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Norway expels Iranian student studying space technology
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Norway expels Iranian student studying space technology

The Jerusalem Post

By Herb Keinon


Norway expelled a 36-year-old Iranian student studying space technology earlier this month amid fears his studies may be used to contribute to the Iranian missile program, according to reports Tuesday in the Norwegian media.

The student studied Norwegian language and culture last year and, according to the reports, was due to begin a master's program in space technology at Narvik University College in Narvik, a town some 1,400 km north of Oslo.

Jorn Preserudstuen, police inspector for the Norwegian Police Security Service (PST), told the Norwegian Broadcasting Corporation that history has shown a connection between a space program and missile development. He said that the fear was that what the student would learn at Narvik would then be used to develop missiles.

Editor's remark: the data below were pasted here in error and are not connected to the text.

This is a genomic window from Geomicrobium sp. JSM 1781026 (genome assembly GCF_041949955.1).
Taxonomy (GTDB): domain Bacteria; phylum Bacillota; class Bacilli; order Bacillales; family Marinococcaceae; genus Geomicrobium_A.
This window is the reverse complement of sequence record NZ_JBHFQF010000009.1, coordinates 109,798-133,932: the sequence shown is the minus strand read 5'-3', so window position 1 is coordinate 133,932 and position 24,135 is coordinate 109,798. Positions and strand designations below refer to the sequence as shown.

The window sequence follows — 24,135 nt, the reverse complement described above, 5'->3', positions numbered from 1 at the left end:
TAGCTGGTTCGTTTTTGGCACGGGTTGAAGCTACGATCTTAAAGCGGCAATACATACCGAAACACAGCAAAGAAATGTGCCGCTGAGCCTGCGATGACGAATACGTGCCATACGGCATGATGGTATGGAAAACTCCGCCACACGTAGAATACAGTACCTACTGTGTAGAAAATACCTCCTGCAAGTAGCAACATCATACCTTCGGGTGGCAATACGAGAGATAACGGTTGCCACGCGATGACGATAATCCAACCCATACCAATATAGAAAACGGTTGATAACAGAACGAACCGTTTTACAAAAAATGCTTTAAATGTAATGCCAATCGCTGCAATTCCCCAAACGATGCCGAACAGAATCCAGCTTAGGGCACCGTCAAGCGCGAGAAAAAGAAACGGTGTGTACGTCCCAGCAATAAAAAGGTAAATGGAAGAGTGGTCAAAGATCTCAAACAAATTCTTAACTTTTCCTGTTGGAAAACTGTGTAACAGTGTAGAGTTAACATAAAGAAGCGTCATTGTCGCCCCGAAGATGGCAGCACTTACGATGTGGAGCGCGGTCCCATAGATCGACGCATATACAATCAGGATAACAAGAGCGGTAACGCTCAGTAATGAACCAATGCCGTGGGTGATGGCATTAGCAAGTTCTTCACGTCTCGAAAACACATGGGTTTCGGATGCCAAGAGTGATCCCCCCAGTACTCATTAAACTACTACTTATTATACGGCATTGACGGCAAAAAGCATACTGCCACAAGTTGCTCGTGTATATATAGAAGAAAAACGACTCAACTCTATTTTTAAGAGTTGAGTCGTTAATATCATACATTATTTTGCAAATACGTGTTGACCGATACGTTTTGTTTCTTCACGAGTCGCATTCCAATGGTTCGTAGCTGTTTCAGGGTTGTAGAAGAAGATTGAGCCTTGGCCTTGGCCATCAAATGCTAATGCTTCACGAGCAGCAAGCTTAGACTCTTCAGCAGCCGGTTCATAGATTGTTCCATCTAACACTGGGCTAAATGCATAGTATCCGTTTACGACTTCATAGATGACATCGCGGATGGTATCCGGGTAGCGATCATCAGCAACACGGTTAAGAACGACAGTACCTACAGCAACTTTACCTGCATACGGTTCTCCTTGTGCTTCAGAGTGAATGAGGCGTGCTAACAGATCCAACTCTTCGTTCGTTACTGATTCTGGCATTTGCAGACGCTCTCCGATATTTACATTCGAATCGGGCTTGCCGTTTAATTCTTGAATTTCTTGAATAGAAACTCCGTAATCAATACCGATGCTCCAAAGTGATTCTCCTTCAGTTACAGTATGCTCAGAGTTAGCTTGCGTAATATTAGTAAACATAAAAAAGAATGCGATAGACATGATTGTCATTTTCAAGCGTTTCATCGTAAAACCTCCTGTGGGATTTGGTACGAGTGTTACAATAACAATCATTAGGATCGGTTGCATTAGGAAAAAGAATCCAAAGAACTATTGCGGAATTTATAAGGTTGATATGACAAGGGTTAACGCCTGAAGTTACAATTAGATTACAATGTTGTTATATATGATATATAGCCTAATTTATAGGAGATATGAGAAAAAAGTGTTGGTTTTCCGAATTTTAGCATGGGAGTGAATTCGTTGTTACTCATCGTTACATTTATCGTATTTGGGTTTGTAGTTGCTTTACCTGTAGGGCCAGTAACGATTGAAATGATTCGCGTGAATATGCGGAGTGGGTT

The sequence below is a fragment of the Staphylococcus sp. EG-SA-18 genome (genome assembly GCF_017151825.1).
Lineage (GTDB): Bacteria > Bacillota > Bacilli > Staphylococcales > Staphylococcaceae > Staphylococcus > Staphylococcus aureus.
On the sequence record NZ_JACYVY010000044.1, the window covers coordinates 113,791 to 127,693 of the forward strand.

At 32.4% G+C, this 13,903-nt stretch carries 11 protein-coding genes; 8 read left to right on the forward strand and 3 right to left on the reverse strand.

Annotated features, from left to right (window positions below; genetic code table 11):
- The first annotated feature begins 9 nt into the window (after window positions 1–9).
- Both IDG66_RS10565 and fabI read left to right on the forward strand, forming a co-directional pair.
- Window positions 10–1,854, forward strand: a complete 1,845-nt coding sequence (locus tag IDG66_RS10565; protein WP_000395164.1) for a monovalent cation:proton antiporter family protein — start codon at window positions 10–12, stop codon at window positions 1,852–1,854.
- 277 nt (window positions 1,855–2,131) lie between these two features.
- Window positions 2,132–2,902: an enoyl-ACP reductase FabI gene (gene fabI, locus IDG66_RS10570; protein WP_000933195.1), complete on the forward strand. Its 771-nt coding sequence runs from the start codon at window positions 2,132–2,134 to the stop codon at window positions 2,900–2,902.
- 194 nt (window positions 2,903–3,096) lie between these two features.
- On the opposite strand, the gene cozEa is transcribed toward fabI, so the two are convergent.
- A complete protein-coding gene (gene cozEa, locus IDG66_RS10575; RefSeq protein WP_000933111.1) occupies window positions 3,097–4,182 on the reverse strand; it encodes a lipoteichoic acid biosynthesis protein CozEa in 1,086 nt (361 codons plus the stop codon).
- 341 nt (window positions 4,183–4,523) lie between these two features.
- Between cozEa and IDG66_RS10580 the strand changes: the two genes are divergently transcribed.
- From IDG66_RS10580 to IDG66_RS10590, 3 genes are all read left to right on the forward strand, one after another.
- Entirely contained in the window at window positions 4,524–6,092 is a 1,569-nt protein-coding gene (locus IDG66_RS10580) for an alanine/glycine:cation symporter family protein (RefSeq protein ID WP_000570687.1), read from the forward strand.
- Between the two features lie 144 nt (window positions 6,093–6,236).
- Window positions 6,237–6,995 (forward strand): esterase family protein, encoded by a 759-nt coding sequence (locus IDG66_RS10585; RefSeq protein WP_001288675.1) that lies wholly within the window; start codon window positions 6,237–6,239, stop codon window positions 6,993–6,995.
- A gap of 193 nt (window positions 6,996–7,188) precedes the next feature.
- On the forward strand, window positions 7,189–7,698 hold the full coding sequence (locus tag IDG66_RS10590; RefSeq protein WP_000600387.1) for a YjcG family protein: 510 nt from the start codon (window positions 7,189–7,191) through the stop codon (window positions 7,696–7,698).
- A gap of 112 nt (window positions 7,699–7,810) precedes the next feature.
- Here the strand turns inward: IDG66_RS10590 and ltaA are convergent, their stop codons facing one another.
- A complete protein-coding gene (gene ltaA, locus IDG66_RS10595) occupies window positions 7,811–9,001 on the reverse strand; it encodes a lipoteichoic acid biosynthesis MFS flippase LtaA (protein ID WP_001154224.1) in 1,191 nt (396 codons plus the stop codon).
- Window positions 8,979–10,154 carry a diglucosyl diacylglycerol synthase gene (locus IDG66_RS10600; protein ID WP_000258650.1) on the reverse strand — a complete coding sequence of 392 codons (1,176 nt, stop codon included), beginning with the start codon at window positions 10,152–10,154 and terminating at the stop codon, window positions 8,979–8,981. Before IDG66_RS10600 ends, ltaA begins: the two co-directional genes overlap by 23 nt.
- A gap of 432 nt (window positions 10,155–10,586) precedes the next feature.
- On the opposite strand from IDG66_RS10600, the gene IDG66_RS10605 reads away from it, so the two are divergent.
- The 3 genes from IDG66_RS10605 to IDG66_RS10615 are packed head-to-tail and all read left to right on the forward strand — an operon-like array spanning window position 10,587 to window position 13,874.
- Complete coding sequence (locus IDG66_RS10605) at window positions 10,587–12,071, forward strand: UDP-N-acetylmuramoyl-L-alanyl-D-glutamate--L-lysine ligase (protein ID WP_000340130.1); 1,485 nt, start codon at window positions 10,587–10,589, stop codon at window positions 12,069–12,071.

The Norwegian immigration authorities decided not to renew the Iranian student's residence permit, and he left the country two weeks ago after having been ordered to do so within 12 days.

According to the media reports, this was the first time Norway has taken this type of action against a foreign student. UN Security Council Resolution 1737, passed in December 2006, bans the supply of nuclear-related technology and materials to Iran until it stops uranium enrichment.

The Canadian parliament, meanwhile unanimously passed a resolution Tuesday backed by each of the country's four parties condemning the Iranian regime's violation of human rights and its nuclear program.

The resolution called for "a new set of targeted sanctions [to] be implemented against Iran, in concert with allies, unless it comes into compliance with its human rights and nuclear obligations in law and in practice."

The resolution also "condemned the use of violence and force by the Iranian authorities against their own people to suppress pro-democracy demonstrations following the Iranian presidential elections of June 12, 2009."

Thursday, October 29, 2009
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